For early learning through Grade 7 teachers — a professional development experience that is place-based, natural, curiosity-driven and emergent
August 23 to 25, 2017
Princeton, British Columbia
In this model of professional development you will have the opportunity to advance your understanding of learning through inquiry in an authentic, hands-on, field experience with emergent curriculum that naturally involves the 5Es of inquiry. If you want to increase your expertise in the 5E model of inquiry and core competencies, whether at the early learning or elementary school levels, this summer proD will serve you well. Immerse yourself in the process and experience how your students could be learning.
Our immersion in learning through inquiry will centre around the Vermilion Bluffs of Princeton, BC. Our guide will be artist-in-residence, Symeon van Donkelaar, along with learning mentors from the SCSBC community. By engaging provocations for learning and playing with natural elements in an outdoor environment, we will develop a rich understanding of the pedagogy of inquiry.
We will learn to know and apply the 5E model — engage, explore, explain, extend, and evaluate. We will relate the developmental core competencies to our own pedagogy of inquiry. Together, these components and experiences will inform your inquiry-based lesson plan design which will be shared with other participants. Collaboration and community are the cornerstone of this summer field experience, allowing you to increase your repertoire of knowledge more than if you were learning alone. Expect opportunities for ongoing networking.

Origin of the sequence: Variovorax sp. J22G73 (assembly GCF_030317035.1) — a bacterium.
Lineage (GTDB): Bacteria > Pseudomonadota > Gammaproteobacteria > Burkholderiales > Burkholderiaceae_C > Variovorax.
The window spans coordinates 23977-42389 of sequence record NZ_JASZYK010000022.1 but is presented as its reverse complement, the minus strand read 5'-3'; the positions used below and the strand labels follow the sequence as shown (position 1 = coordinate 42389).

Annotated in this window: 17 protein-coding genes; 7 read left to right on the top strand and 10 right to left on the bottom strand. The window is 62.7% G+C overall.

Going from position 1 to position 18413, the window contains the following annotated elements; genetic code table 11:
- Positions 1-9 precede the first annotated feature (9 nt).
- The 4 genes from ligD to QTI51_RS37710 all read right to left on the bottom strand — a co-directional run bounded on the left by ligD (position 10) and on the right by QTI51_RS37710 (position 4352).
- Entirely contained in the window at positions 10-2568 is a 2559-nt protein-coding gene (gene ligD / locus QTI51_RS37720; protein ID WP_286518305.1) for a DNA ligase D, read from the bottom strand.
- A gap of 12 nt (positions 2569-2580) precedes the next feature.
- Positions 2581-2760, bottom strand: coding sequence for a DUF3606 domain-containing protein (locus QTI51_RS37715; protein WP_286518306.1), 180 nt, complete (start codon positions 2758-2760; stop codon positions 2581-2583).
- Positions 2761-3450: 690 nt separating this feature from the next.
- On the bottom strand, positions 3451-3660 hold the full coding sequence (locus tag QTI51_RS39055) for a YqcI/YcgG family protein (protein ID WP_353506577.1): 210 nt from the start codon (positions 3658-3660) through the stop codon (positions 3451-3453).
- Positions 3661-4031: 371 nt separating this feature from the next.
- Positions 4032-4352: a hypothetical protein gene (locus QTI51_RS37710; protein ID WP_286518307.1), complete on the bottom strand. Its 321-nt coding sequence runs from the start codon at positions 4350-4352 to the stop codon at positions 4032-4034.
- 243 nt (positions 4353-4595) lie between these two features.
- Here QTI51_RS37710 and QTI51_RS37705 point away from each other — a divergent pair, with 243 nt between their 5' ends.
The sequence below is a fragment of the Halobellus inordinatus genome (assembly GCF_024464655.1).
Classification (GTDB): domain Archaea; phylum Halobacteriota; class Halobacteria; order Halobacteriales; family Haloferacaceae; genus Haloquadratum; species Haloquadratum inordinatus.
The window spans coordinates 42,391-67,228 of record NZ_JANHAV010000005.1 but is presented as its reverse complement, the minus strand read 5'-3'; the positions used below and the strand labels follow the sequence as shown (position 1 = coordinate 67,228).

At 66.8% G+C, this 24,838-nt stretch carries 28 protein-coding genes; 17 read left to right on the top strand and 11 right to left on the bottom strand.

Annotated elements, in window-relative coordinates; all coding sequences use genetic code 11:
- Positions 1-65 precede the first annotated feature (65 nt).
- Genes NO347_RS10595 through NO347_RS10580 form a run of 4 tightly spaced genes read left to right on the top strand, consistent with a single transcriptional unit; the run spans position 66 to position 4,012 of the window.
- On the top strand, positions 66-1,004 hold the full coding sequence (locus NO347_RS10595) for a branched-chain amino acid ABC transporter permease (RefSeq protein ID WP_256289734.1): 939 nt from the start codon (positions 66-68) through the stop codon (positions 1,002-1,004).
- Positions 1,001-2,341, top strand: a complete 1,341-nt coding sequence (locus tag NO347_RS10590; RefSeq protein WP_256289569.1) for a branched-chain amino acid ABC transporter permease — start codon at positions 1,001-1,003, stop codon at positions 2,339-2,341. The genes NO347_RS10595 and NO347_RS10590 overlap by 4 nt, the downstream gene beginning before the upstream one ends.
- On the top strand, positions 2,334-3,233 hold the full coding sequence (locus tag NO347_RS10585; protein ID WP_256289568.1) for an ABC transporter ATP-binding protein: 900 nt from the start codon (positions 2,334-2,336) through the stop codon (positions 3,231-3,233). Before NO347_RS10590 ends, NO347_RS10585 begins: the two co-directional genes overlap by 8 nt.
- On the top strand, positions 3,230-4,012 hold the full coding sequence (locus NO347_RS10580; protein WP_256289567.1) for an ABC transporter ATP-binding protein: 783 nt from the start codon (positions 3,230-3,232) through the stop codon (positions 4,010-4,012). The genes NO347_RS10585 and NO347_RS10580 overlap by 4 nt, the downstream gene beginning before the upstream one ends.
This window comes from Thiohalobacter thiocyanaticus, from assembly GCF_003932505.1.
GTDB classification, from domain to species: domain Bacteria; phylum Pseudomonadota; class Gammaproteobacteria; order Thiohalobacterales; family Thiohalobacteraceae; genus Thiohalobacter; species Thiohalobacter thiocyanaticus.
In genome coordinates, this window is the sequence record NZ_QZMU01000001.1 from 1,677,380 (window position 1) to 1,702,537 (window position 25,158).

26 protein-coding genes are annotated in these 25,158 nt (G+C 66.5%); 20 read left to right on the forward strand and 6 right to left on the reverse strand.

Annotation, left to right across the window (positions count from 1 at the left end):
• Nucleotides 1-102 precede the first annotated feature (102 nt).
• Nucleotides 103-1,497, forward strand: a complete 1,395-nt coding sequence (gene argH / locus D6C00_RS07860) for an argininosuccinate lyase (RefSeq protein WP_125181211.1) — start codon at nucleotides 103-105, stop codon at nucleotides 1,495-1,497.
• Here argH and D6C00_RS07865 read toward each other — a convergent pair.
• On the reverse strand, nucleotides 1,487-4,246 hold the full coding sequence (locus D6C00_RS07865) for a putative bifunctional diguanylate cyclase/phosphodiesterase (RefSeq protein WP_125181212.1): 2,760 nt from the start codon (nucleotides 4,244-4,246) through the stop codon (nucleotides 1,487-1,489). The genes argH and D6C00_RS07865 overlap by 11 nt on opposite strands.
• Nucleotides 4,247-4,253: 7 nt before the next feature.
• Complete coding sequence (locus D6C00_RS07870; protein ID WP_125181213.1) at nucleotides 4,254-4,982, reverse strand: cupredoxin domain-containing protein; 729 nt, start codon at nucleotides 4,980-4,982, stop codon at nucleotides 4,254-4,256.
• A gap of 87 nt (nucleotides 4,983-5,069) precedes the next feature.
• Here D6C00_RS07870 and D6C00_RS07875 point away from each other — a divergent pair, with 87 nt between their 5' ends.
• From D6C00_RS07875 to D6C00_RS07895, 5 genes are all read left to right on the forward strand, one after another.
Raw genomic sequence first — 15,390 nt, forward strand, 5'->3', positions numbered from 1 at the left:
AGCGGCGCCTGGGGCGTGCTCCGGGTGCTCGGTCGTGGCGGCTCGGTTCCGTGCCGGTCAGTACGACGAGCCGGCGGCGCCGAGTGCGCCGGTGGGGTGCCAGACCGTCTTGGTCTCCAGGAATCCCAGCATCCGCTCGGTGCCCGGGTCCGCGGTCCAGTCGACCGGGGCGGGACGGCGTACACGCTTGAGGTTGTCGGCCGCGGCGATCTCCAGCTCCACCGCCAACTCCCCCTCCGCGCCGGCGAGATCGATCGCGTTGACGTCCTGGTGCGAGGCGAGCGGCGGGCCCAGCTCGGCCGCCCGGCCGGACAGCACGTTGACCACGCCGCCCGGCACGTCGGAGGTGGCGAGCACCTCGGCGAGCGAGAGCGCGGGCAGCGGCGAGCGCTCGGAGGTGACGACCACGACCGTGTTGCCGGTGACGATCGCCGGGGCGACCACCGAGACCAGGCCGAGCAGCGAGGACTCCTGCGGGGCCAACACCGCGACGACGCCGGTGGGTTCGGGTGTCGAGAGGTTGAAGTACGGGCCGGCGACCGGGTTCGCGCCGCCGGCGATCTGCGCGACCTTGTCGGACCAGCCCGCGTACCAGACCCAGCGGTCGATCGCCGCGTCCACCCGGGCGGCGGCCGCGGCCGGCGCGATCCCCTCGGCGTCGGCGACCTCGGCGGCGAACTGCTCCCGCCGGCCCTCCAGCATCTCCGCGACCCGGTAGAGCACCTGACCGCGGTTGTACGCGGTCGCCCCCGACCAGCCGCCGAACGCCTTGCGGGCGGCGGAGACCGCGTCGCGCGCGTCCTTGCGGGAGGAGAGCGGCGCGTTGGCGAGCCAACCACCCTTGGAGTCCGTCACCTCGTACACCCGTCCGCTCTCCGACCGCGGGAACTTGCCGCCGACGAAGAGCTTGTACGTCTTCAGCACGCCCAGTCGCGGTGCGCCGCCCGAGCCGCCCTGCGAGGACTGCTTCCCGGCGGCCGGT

Empowering Inquiry in Learning
Learning is a part of life. We begin learning the moment we first engage with our world, and we learn throughout life as a result of observation, perceived need, interest, and inquiry. As educators, we are gifted with opportunities to engage student areas of interest, cultivate curiousity, and facilitate self-motivated learning, but sometimes, how to do so seems elusive.
Inquiry-based learning, or learning through inquiry, is one of the central tenets of British Columbia’s Education Plan. We seek to engage students in asking questions, seeking answers, and refining and exposing alternate perspectives. The curriculum lends itself to inquiry and space has been made within the framework to allow teachers, students, and classes to invest in content areas and inquiries of interest.